Matron’s plea to keep bugs at bay

File photo dated 15/06/2006 of an antibacterial hand gel as 'basic precautions' to prevent the spread of the winter vomiting bug norovirus were urged today by the Scottish Government. PRESS ASSOCIATION Photo. Issue date: Sunday January 8, 2012. Scotland's chief medical officer and chief nursing officer said people affected by the bug should follow simple tips to stop it spreading. They include staying hydrated, keeping hands clean and not preparing food for other people. Chief medical officer Sir Harry Burns said: 'Norovirus, or the winter vomiting bug, spreads quickly where people are living or working in close proximity - such as schools, hospitals, care homes, offices and hotels.  See PA story SCOTLAND Bug. Photo credit should read: Rui Vieira/PA Wire

File photo dated 15/06/2006 of an antibacterial hand gel as 'basic precautions' to prevent the spread of the winter vomiting bug norovirus were urged today by the Scottish Government. PRESS ASSOCIATION Photo. Issue date: Sunday January 8, 2012. Scotland's chief medical officer and chief nursing officer said people affected by the bug should follow simple tips to stop it spreading. They include staying hydrated, keeping hands clean and not preparing food for other people. Chief medical officer Sir Harry Burns said: 'Norovirus, or the winter vomiting bug, spreads quickly where people are living or working in close proximity - such as schools, hospitals, care homes, offices and hotels. See PA story SCOTLAND Bug. Photo credit should read: Rui Vieira/PA Wire

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Matrons at community hospitals are urging visitors with stomach bugs or flu-like symptoms to stay away.

The request is aimed at safeguarding frail, elderly patients from infection and is made by staff at Derbyshire Community Health Services NHS Foundation Trust.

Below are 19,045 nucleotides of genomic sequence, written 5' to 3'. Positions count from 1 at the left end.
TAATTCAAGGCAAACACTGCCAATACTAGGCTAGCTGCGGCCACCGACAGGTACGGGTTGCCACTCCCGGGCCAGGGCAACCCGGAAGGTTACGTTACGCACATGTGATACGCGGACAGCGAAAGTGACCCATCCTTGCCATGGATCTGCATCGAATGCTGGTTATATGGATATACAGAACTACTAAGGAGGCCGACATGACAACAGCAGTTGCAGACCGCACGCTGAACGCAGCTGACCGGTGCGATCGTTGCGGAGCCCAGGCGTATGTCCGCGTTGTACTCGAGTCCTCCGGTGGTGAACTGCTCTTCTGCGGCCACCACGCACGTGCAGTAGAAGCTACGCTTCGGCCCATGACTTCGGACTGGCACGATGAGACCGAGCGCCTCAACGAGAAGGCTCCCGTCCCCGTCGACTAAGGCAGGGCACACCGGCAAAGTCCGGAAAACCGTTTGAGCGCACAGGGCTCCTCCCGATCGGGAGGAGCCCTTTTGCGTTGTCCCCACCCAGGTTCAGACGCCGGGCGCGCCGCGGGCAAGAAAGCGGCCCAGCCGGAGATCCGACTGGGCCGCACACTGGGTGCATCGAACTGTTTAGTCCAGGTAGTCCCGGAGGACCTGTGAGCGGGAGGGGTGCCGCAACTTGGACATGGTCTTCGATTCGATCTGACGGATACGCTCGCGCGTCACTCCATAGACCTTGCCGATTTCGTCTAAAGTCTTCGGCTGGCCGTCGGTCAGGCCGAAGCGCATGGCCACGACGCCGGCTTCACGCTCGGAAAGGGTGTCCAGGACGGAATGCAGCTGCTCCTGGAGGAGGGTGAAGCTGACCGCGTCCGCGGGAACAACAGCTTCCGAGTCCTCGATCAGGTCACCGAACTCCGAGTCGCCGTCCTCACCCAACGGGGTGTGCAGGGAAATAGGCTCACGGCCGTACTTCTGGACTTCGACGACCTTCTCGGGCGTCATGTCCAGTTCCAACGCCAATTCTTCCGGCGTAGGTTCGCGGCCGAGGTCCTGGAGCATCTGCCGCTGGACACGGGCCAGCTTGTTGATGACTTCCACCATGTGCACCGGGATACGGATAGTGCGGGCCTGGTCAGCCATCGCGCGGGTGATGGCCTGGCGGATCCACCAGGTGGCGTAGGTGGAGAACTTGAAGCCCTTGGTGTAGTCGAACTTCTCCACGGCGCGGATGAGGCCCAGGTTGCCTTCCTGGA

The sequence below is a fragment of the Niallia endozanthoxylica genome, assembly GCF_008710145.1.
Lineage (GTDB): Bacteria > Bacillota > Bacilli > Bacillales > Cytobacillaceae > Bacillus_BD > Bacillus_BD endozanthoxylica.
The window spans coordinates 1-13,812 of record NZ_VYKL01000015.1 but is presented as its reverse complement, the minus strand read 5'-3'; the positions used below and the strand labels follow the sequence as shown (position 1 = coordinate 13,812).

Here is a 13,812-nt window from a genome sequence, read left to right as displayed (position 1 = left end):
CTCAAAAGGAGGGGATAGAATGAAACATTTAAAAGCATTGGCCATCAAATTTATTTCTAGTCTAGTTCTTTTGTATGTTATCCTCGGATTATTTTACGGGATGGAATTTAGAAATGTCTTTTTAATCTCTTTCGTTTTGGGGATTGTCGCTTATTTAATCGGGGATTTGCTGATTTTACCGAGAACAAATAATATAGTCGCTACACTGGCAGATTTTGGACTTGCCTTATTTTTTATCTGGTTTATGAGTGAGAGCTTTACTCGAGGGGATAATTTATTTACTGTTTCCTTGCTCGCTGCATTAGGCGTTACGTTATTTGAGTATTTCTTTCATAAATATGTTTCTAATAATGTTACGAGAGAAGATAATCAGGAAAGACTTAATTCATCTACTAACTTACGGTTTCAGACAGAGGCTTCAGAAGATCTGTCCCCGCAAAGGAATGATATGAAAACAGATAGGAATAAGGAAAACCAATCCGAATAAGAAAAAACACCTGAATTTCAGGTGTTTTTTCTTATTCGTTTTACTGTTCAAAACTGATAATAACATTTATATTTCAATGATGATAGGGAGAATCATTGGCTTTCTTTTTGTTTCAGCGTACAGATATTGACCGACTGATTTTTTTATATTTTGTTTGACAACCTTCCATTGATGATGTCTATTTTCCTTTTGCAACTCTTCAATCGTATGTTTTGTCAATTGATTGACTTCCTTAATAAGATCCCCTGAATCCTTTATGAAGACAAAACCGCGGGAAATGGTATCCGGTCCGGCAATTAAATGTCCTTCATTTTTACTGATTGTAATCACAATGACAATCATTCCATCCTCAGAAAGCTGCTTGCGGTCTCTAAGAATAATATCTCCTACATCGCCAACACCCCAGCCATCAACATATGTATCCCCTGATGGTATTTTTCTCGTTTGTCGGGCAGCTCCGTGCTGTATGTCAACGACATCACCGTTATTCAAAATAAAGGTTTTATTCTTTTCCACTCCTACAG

Community hospitals in the county include Babington in Belper, Bolsover, Cavendish in Buxton, Clay Cross, llkeston, Newholme in Bakewell, Ripley, Walton and Whitworth in Darley Dale.

The advice is timed to remind people that with the weather getting colder, winter illnesses, suchas diarrhoea and vomiting can pose an additional threat to patients undergoing rehabilitation at their community hospitals.

It is not just the wards which are vulnerable to the spread of highly contagious bugs. Anyone popping into hospitals, even for a short time, can spread viruses around if they are unwell.

Winter stomach bugs - often caused by norovirus - are highly contagious so contact with otherpeople should be minimised to avoid rapid spread.

Anyone planning to visit hospitals is asked to stay away if they - or anyone in their family - has suffered diarrhoea, vomiting or ‘flu-like’ symptoms in the last four days.

Melissa Dalton, matron for the Derbyshire trust, said: “People want to see friends and relatives in hospital as often as they can. However, by visiting while they’re ill with a stomach bug, or even just feeling under the weather with mild symptoms, can easily bring the virus into hospital. This can be particularly serious for people who are already ill or who have a long-term condition.”

Norovirus is highly contagious and can spread rapidly anywhere that people are gathered, such as schools or offices, especially during colder months.

Good hand hygiene can limit the spread of the infection. These steps will help stop a norovirus spreading:

* Wash your hands frequently and thoroughly with soap and warm water, particularly after using the toilet, and before preparing food.

* If you’re in an NHS facility, pay attention to hygiene notices such as using hand gel. Washing your hands with soap and water is better at preventing the spread of norovirus Sthan gel alone.